Irish surnames are linked to the long Gaelic heritage of the Island nation. The original Gaelic form of the name Rega is O Riagain. In County Waterford
, the Gaelic form O Reagain is used.
Early Origins of the Rega family
The surname Rega was first found in County Meath
(Irish: An Mhí) anciently part of the kingdom of Brega, located in Eastern Ireland
, in the province of Leinster
, where they held a family seat
from very ancient times.
One of the oldest records of the family was Morice Regan ( fl. 1171), an Irish interpreter. He is stated in an old French poem, of which the only text begins 'Par soen demeine latimer.' He is thought to have acted as an interpreter and herald, or envoy in the service of Diarmaid MacMurchada, King of Leinster. CITATION[CLOSE]
Smith, George (ed), Dictionary of National Biography. London: Smith, Elder & Co., 1885-1900. Print
Early History of the Rega family
This web page shows only a small excerpt of our Rega research.Another 137 words (10 lines of text) covering the years 1172 and 1172 are included under the topic Early Rega History in all our PDF Extended History products and printed products wherever possible.
Rega Spelling Variations
Irish names recorded during the Middle Ages are characterized by many spelling variations
. This preponderance of variations for common names can be explained by the fact that the scribes and church officials that kept records during that period individually decided how to capture one's name. These recorders primarily based their decisions on how the name was pronounced or what it meant. Research into the name Rega revealed many variations, including Reagan, Regan, O'Regan, O'Reagan and others.
Early Notables of the Rega family (pre 1700)
More information is included under the topic Early Rega Notables in all our PDF Extended History products
and printed products wherever possible.
Migration of the Rega family to the New World and Oceana
Under the rule of England
, land ownership in Ireland
changed dramatically, and many native Irish families
found themselves renting out land to farm from absentee owners. This was one of the prime reasons that immigration to North America began in the late 18th century: Irish farmers dreamed of owning their own parcel of land to work for themselves. At this point, the immigrants were at least of modest means for the passage across the Atlantic was often quite dear. In the 1840s the Great Potato Famine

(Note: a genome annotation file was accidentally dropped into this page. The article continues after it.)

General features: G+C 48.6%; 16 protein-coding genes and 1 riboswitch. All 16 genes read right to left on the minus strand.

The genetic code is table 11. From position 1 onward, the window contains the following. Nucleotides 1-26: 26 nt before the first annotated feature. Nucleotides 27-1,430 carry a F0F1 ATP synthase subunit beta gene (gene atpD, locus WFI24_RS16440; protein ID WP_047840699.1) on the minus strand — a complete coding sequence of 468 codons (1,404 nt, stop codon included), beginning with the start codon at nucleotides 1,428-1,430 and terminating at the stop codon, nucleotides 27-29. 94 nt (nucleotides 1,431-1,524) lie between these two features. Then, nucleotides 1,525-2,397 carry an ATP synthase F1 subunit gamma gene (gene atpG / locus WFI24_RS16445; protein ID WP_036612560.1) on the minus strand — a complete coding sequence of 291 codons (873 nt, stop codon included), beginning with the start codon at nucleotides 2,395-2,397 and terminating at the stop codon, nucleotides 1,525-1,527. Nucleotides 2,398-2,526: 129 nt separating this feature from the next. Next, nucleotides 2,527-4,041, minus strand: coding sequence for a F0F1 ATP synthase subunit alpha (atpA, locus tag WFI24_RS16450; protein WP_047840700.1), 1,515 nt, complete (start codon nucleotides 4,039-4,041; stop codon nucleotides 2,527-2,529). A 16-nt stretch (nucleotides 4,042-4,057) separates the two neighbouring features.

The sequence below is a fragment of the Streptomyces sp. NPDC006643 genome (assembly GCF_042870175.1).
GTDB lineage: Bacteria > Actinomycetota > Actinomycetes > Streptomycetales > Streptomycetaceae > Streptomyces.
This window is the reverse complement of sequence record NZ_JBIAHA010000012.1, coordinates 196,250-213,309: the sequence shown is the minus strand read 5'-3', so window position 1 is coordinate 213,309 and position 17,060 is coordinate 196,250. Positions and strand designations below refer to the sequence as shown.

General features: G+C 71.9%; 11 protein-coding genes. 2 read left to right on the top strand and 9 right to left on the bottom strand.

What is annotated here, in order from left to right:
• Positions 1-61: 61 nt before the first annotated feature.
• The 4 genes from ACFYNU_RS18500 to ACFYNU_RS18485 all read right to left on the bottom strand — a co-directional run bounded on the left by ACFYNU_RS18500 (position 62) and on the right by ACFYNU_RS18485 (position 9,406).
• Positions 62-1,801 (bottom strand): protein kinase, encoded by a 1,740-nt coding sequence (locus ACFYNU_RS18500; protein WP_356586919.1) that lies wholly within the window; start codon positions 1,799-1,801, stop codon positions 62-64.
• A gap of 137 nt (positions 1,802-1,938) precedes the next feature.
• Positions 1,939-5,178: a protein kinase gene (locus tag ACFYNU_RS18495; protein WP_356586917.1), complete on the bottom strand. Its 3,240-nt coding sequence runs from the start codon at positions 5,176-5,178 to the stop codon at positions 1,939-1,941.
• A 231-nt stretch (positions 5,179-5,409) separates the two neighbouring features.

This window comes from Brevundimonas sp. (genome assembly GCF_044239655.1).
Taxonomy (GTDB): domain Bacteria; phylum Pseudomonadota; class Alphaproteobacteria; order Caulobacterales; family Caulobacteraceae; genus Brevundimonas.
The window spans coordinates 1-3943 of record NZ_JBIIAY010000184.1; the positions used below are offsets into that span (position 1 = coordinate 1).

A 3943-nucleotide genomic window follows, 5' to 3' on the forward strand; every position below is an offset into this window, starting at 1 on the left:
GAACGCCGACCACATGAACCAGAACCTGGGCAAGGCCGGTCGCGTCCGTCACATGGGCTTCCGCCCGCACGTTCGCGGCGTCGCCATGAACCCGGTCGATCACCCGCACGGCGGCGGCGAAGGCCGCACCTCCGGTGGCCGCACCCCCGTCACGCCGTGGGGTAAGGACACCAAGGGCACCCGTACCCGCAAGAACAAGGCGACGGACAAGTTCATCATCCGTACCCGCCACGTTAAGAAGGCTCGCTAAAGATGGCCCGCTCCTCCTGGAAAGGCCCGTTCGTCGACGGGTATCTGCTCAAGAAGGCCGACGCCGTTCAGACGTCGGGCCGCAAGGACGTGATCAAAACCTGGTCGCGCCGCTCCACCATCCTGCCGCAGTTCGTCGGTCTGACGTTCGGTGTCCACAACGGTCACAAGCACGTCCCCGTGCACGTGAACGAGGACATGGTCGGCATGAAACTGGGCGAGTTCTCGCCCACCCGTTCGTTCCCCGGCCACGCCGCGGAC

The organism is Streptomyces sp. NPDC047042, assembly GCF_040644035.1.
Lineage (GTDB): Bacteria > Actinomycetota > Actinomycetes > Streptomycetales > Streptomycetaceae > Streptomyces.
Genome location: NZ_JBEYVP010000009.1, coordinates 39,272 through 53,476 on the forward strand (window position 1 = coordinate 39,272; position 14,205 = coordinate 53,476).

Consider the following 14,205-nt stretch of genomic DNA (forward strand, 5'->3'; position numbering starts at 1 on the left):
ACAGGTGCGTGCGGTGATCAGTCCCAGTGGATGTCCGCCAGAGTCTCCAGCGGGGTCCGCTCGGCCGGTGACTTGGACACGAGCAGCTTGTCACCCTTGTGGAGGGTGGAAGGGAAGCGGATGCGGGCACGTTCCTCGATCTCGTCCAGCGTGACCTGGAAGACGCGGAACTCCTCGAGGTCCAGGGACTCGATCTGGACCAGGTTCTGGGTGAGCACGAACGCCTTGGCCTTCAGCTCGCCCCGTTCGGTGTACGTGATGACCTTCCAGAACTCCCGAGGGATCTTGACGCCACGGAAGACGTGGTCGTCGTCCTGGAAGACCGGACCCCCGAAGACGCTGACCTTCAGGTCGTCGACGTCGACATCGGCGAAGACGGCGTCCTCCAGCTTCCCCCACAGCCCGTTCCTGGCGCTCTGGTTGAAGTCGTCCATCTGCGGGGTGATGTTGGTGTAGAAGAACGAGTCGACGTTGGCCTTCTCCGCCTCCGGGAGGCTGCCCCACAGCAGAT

created an exodus of people of quite different means. These people were most often destitute: they either sold anything they had to gain a passage or they were sponsored by philanthropic societies. Many of these immigrants were sick from disease and starvation: as a result many did not survive the long transatlantic journey. Although those settlers that did survive were often despised and discriminated against by people already established in these nations, they were critical to rapid development of the powerful industrial nations of the United States and the country that would later become known as Canada. An examination of immigration and passenger lists shows many persons bearing the name of Rega or one of its variants: John Regan, who settled with his wife and three children in Prescott, Ontario, Canada, in 1825; James, John, Patrick, Thomas and William O'Regan, who all arrived at Philadelphia between 1840 and 1860.
Rega Family Crest Products
- ^ Smith, George (ed), Dictionary of National Biography. London: Smith, Elder & Co., 1885-1900. Print